Neighbouring council set to OBJECT to Corby incinerator over acid rain fears and visual impact on nearby homes

The planned incinerator and its 75m towers  would be spotted from miles away.
The planned incinerator and its 75m towers would be spotted from miles away.

East Northamptonshire Council looks set to strongly object to a controversial incinerator plan in Corby because of acid rain fears and the waste plant’s impact on two nearby historic houses.

Environmental protection officers and conservation staff at the council have pored over the details of the ‘exceptionally tall’ incinerator plant proposed for Shelton Road in Corby and are recommending that tonight (Aug 21) councillors on the planning committee register a strong objection to the waste burning incinerator.

They have fears that acid deposition from the incinerator site will fall on and impact the nearby site of special scientific interest at Weldon Park and think the heritage assets of Deene Park and Kirby Hall would be harmed by the proposal. They also think the townscape and visual assessment paid for by developers underestimates the visual impact the incinerator will have on the nearby Priors Hall housing development.

The tallest building planned stands at 39m high and it will have two 75m towers.

Despite strong words from Corby councillors at a planning meeting last month (July) the Corby authority has not objected to the proposal in its consultation response submitted last month to planning authority Northamptonshire County Council.

In the officers report to be considered by East Northamptonshire councillors, officers recommend the council formerly objects to the proposal and sends the following response to Northamptonshire county council:

“East Northamptonshire Council strongly objects to the planning application on the grounds of the significant landscape and visual impact and resultant harm to heritage assets namely Kirby Hall (grade I listed house and II* park and gardens) and Deene Park (grade II).

The proposed buildings and two 75m high chimney stacks are exceptionally tall. The application supporting documents recognise that: ‘the upper part of the building and stack, by virtue of their height, will be a noticeable addition to the skyline. Furthermore the townscape and visual assessment identifies that: ‘it (the development) will be substantially larger in height, scale and mass than the industrial units immediately adjacent to it and the ‘upper sections of the facility will be visible over a wide area but will be too tall to significantly mitigate with landscaping or bunding.”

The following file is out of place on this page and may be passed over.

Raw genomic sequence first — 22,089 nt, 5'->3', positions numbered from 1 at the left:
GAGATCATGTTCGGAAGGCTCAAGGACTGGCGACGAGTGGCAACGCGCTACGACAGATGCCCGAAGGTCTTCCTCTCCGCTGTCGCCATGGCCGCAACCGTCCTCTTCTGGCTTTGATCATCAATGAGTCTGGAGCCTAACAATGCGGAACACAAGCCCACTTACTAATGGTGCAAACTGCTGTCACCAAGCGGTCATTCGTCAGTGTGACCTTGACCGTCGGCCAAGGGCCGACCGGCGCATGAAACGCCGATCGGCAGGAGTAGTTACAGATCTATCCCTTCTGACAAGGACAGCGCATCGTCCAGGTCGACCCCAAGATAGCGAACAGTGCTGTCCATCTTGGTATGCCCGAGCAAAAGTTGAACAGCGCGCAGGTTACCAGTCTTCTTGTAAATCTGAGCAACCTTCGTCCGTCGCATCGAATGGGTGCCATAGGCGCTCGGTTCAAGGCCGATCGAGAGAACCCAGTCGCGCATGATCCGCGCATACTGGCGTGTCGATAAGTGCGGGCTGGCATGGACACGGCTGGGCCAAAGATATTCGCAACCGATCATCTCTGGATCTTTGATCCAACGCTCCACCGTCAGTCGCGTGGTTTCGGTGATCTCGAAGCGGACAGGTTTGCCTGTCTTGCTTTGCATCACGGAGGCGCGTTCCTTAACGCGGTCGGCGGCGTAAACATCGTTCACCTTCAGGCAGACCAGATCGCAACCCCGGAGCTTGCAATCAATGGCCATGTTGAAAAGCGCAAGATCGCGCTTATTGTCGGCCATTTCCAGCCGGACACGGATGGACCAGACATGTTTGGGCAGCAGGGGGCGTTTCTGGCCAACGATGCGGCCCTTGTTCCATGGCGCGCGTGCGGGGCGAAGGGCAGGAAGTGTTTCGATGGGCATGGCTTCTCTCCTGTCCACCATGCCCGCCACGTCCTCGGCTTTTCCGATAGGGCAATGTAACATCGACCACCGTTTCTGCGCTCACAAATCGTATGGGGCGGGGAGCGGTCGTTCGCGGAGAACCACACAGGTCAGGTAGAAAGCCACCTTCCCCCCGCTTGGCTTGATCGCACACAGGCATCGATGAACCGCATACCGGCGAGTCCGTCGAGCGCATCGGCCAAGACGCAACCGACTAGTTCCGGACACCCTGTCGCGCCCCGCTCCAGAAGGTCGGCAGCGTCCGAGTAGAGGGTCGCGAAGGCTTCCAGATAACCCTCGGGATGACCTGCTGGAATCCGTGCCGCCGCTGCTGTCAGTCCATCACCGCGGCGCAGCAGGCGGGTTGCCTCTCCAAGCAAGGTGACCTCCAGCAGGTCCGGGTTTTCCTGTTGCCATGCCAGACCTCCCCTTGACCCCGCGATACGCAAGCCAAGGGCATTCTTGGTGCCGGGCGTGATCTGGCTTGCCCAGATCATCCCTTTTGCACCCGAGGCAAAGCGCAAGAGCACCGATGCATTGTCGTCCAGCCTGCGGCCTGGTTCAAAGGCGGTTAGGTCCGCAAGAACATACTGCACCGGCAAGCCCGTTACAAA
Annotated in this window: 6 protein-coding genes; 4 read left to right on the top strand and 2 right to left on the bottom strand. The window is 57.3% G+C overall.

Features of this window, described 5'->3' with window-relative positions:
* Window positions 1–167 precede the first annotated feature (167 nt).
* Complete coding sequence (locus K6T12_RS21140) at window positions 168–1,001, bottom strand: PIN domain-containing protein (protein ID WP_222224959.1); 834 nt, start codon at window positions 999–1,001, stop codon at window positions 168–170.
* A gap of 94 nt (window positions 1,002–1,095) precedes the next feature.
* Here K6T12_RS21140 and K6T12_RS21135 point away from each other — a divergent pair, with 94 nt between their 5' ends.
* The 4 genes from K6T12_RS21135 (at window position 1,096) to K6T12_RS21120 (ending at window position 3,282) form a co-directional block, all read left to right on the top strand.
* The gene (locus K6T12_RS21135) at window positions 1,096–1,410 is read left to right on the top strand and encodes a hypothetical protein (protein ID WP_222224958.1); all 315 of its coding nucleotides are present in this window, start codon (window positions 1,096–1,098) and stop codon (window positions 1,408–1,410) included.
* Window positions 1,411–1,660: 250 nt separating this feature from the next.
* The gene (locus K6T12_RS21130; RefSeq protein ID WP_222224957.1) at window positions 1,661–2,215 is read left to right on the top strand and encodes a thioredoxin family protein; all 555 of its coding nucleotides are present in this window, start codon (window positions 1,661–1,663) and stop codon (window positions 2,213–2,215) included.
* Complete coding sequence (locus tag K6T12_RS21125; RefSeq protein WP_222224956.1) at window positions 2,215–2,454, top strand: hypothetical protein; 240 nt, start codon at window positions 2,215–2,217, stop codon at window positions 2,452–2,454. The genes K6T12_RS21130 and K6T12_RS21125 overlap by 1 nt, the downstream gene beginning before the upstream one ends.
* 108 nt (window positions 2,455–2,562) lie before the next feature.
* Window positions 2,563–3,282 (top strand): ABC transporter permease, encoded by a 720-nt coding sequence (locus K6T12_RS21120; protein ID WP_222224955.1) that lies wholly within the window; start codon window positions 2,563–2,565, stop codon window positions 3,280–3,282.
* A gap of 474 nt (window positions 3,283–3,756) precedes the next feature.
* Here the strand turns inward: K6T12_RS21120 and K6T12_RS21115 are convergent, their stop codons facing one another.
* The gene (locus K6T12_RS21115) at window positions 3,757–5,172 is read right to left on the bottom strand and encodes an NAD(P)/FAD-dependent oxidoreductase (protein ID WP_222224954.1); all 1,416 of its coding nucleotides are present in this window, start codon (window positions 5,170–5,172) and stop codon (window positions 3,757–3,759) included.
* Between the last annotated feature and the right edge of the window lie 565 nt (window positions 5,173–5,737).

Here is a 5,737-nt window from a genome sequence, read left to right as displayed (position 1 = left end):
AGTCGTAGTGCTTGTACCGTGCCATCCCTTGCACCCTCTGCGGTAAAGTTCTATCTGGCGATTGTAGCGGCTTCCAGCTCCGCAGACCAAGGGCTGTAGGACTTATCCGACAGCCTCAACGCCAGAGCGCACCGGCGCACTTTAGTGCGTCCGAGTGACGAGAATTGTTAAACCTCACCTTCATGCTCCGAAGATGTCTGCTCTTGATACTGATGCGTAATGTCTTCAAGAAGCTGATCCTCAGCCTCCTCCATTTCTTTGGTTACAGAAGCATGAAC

The applicants are Devon-based Corby Limited run by directors Matthew Small and fuel and alternative energy entrepreneur David Bramhill. They say the incinerator would generate £180m for the local economy, raise £900,000 in business rates and woudl provide cheap electricity for local businesses.

The developers environmental statement says the impact on sensitive habitat sites would be insignificant except for the acid deposition at the Weldon Park nature reserve.

If approved, the incinerator will process up to 260,000 tonnes of waste per year and is predicted to generate up to 170 HGV movements every day.

East Northamptonshire council has concern about the lorries and wants the highways authority to give advice to the county council on the matter. The council’s environmental protection team is also recommending the county authority seeks comments from the Environment Agency about the potential risk to controlled waters; asks Public Health England about the impact on people and gets advice from Natural England about the acid rain impact on Weldon Park.

The site is relatively close to the Priors Hall Primary School – and more than 1,000 people now live at nearby Priors Hall Park.

There is already an existing planning permission on the site for a similar use, granted in 2016, although this is for a smaller development and will shortly expire. The approved development would have had a 22m height tower, have burned 195,000 tonnes of waste per year and a larger floorspace.

The site on the Willowbrook industrial estate was heavily contaminated as a landfill for steel works waste, although the application from developers says it was cleaned up in the early 2000s.

The plans have led to objections from local campaigners and a number of Corby councillors have also voiced concerns about the plans.

A meeting to decide on the incinerator is expected in the coming months.